John H. Hewitt

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Aliases: Eugene Raymon; Colonel Marcus Kennedy; Jenks


Born: 1801

Died: 1890


John Hill Hewitt was born in New York City. He received early musical training from his father who was a composer and the director of the Park Theatre orchestra. He was appointed to West Point and studied music at the Academy. After graduating, he joined his father’s orchestra then with a troupe that toured the South, settling in Augusta, Georgia. He taught music in Georgia and South Carolina. He also wrote poetry and established a newspaper in Greenville, South Carolina. Upon his father’s death, he returned to Boston and worked for the Massachusetts Journal. Since his sentiments leaned toward the South, he moved and settled in Baltimore, Maryland. He established himself as a writer, publisher, and composer. At the outbreak of the Civil War, he went south to Richmond, Virginia, and Savannah, Georgia, where he taught music, wrote literary works and edited papers. After the war, he taught music at various places including Stauton, Virginia; Augusta, Georgia; and at Western Female College in Hampden, Virginia. Late in life, he returned to Baltimore and taught music and wrote literary works. He wrote dramas, melo-dramas, comedies, farces, satires, many poems and stories. He composed an oratorio, six operas and operettas, some part-songs, and many popular ballads. He used pseudonyms Eugene Raymon (topical songs), Colonel Marcus Kennedy (ballads), and Jenks (comical poems).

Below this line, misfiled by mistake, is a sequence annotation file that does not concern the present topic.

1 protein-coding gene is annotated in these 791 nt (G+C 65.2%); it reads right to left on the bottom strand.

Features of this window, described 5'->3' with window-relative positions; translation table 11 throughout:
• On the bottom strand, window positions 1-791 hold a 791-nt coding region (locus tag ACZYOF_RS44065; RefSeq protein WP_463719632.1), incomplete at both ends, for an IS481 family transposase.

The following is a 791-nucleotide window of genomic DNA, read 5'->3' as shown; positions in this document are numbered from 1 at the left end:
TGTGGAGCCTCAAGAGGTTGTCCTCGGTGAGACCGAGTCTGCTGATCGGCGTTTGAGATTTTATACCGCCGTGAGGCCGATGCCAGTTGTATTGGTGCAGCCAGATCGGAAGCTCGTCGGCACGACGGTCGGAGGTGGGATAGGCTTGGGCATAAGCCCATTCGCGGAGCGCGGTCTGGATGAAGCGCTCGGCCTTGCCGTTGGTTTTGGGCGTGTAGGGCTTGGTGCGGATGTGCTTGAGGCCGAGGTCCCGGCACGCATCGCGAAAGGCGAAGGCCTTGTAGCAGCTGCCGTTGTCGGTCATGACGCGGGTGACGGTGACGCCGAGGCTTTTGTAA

View the Wikipedia article on John H. Hewitt.

List of choral works

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{{#ExtWeb: Works by John H. Hewitt in the Petrucci Music Library (IMSLP)